Membership in my generation, however, would not allow these views to coexist with my actual habits; I realized that, in spite of my vehement criticisms of online media and technology in general, much of, if not the majority of the media I consumed on a daily basis was online, completely outside news and STEM, on sites like McSweeny’s and The Poetry Foundation. In an attempt to negate what I suspected was a fallacious view of the actual application of technology in the humanities, I decided to register for a course – this course – concerning the “digital humanities.”

Nearly a decade engulfed in STEM had left me with a fairly advanced understanding of CAD and 3D printing, as well as some basic knowledge of coding that I’d picked up from my brother. My interest in creative writing had conversely amassed for me a good bit of knowledge concerning online publications, E-zines, and other such related systems. Coming into the spring semester, I had a few different understandings of computing, and figured that, while I’d likely employ knowledge of word processing and internet blogging, and the rest would be left by the wayside. Studying the digital humanities, however, would certainly serve to confuse the division between these two otherwise separate sects of knowledge.

My conversion into the realm of English literature and philosophy has been a fairly recent one and, up until my junior year of high school, my relationship to my devices had been rather…mechanical. The majority of my learning on computers has been through the lens of STEM education, beginning in fifth grade with programming Lego Mind-storms to perform basic functions. Throughout middle and high school, developed in me was a rather advanced understanding of most Autodesk design programs, as well as a decent proficiency in Google Sketch-up and a basic understanding of coding in general. Though, for most of my life, I hadn’t owned a computer of my own, my relationship to computers in general had been on the basis of performing functions related to STEM, so much so that it became a reflex to open Autodesk Inventor as soon as the computer booted and open a new sketch.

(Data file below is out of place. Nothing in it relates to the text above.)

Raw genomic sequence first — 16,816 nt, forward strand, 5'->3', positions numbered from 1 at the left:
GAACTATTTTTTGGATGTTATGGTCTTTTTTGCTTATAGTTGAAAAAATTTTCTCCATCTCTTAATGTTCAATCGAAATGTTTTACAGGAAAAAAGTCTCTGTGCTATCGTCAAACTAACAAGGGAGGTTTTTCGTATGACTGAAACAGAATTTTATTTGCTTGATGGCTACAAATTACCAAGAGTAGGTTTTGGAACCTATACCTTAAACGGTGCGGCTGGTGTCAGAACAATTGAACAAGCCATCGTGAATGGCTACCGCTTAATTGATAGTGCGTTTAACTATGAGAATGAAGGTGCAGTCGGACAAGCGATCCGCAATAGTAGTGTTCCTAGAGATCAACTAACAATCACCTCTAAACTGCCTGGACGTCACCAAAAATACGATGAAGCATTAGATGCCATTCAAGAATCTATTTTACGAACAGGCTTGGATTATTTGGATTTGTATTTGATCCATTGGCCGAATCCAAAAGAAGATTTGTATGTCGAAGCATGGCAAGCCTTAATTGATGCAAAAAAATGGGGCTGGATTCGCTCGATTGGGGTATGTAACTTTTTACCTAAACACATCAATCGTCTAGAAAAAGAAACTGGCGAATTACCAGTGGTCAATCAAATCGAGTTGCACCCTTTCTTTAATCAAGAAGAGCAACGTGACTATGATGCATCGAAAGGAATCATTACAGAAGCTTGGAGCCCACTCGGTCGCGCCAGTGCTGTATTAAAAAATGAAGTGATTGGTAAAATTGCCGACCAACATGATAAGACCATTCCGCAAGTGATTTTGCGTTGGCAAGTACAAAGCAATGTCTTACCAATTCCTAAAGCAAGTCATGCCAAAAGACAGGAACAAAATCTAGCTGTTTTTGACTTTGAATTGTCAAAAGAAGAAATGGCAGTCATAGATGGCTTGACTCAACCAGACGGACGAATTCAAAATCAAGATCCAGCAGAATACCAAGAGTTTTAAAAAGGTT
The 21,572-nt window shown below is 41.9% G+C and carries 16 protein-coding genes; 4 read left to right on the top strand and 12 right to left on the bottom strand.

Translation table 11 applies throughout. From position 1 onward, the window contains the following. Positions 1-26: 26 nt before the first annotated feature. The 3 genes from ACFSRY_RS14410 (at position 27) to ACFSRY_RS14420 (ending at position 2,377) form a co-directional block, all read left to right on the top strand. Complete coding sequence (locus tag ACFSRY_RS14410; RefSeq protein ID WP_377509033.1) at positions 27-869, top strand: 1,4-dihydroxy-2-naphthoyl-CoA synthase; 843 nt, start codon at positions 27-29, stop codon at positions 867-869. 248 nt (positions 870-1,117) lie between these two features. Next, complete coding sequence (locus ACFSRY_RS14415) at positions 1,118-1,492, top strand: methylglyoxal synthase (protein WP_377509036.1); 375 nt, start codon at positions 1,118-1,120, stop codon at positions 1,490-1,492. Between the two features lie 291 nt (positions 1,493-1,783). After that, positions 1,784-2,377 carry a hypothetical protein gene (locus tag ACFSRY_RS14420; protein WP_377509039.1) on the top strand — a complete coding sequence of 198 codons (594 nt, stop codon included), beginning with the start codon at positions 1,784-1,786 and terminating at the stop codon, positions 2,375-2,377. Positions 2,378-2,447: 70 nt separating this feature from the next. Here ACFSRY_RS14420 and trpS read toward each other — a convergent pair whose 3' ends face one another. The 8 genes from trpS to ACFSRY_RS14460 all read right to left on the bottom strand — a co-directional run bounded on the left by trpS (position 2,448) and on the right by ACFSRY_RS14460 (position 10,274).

Strangely enough, however, my relationship to my devices changed most drastically when I began to read. During the summer before junior year, I discovered a passionate interest in books, and read more literature in that summer than I will likely be capable of doing ever again. Novels like In the Cafe of Lost Youth and Beautiful Losers inspired in me a great passion and respect for literature and, naturally, I wanted to be able to create something that I loved as much as my favorite books. I began to study poetry and through that developed a greater understanding of word processing – in formatting specifically – as well as an almost encyclopedic knowledge of all the best online magazines to send me rejection slips. Programs like Submittable furthered my understanding of the ways in which I could utilize my computer to contribute to the culture – or at least attempt to – and inspired in me a different view on technology than I’d previously held.

Now, as an English and Philosophy major, these realizations have risen to predominance, though CAD certainly remains as a hobby and a resume item. Employing my STEM computing knowledge has become something of a rarity these days, though I am glad to have learned the skills that I did as they provide a sort of duality of understanding of my computer as the multifaceted device that it is. Though still a bit of a media snob, my diverse background in computing has left me more open minded to new functions than I would otherwise be. Before registering for this course, I understood computing and the humanities as two entirely separate entities. However, I’ve begun to realize that I am beginning to draw on my STEM knowledge for the purpose of the creation of media and vice versa and, as a result, it has become increasingly more apparent that the dichotomy between the two is beginning to dissolve.